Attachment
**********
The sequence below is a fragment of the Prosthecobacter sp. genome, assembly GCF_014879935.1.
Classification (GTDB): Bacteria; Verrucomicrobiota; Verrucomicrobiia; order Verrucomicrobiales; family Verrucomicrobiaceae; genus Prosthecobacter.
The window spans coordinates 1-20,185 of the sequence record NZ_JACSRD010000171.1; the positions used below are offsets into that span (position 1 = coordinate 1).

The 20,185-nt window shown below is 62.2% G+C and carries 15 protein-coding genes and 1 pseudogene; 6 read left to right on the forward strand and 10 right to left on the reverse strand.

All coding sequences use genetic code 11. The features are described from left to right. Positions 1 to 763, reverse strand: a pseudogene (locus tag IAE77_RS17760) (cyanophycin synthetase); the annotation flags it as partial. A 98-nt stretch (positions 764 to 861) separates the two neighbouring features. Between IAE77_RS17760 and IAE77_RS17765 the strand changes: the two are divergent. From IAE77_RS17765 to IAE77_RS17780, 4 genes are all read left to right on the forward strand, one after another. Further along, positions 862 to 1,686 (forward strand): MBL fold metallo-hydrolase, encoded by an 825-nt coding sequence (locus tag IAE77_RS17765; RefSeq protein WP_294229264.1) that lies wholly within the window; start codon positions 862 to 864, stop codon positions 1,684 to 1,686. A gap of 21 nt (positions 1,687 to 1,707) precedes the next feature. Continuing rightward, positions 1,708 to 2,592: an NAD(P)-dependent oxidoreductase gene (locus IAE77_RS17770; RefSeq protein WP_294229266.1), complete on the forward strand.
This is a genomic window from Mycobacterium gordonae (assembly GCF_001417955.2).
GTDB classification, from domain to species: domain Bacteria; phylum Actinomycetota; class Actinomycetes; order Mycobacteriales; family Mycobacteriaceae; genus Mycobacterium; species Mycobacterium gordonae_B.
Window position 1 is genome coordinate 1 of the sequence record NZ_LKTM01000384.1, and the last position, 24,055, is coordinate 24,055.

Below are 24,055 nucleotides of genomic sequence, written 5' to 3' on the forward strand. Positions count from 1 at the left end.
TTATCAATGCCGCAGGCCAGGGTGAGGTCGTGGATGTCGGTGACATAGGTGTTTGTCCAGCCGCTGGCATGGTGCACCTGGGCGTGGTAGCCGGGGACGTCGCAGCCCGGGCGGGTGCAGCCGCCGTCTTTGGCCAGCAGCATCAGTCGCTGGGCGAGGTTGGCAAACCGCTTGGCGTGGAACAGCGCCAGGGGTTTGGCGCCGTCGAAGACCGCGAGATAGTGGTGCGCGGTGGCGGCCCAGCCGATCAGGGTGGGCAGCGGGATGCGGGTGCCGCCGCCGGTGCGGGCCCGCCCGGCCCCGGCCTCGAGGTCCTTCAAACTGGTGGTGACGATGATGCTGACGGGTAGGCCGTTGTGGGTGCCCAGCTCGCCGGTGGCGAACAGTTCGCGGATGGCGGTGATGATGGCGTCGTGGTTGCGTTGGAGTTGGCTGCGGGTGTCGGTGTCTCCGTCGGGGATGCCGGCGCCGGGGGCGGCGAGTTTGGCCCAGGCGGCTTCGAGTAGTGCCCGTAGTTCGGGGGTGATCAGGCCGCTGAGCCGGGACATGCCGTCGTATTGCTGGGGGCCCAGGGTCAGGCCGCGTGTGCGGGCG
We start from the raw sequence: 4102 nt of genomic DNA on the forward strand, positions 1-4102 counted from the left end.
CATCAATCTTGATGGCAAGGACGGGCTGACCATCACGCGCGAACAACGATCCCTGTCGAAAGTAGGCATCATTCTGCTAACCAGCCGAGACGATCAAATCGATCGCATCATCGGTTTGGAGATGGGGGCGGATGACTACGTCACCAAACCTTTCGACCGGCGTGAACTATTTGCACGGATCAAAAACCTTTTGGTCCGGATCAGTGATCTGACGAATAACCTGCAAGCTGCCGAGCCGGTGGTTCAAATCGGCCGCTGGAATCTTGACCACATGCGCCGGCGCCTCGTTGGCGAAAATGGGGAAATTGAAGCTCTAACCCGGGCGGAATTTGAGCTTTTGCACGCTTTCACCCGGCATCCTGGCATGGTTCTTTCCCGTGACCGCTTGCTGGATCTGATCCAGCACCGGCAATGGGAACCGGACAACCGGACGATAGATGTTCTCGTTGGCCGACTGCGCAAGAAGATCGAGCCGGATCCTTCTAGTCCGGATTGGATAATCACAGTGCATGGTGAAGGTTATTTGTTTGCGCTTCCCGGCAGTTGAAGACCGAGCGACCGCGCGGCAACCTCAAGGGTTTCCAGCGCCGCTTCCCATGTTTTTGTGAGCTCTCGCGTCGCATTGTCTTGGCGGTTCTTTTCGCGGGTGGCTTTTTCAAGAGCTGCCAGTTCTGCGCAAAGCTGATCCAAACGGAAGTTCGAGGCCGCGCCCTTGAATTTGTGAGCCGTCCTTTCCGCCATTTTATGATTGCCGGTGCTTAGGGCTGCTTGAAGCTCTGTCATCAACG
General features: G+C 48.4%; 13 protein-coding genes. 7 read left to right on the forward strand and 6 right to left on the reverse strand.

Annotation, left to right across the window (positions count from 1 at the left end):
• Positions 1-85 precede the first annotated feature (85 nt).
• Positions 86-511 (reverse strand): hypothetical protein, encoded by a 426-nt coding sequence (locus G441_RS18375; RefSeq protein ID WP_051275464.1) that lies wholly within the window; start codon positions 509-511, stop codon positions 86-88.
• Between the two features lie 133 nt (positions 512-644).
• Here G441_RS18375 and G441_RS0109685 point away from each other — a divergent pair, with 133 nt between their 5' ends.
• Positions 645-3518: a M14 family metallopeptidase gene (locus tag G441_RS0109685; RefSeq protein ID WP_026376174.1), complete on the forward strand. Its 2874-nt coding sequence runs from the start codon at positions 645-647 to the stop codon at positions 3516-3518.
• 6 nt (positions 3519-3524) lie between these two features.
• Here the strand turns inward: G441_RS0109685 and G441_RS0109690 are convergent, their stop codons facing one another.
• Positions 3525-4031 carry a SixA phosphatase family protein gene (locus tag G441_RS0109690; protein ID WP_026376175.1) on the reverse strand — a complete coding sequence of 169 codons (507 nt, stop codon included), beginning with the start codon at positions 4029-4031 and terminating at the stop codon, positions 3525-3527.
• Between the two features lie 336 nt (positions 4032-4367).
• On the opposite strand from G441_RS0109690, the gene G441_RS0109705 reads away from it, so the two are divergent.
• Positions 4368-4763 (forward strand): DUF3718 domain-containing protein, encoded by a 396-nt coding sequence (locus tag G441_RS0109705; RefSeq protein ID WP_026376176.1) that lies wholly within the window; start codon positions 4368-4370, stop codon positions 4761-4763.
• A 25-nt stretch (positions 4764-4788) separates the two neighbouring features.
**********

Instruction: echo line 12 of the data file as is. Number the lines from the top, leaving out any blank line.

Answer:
CATCAATCTTGATGGCAAGGACGGGCTGACCATCACGCGCGAACAACGATCCCTGTCGAAAGTAGGCATCATTCTGCTAACCAGCCGAGACGATCAAATCGATCGCATCATCGGTTTGGAGATGGGGGCGGATGACTACGTCACCAAACCTTTCGACCGGCGTGAACTATTTGCACGGATCAAAAACCTTTTGGTCCGGATCAGTGATCTGACGAATAACCTGCAAGCTGCCGAGCCGGTGGTTCAAATCGGCCGCTGGAATCTTGACCACATGCGCCGGCGCCTCGTTGGCGAAAATGGGGAAATTGAAGCTCTAACCCGGGCGGAATTTGAGCTTTTGCACGCTTTCACCCGGCATCCTGGCATGGTTCTTTCCCGTGACCGCTTGCTGGATCTGATCCAGCACCGGCAATGGGAACCGGACAACCGGACGATAGATGTTCTCGTTGGCCGACTGCGCAAGAAGATCGAGCCGGATCCTTCTAGTCCGGATTGGATAATCACAGTGCATGGTGAAGGTTATTTGTTTGCGCTTCCCGGCAGTTGAAGACCGAGCGACCGCGCGGCAACCTCAAGGGTTTCCAGCGCCGCTTCCCATGTTTTTGTGAGCTCTCGCGTCGCATTGTCTTGGCGGTTCTTTTCGCGGGTGGCTTTTTCAAGAGCTGCCAGTTCTGCGCAAAGCTGATCCAAACGGAAGTTCGAGGCCGCGCCCTTGAATTTGTGAGCCGTCCTTTCCGCCATTTTATGATTGCCGGTGCTTAGGGCTGCTTGAAGCTCTGTCATCAACG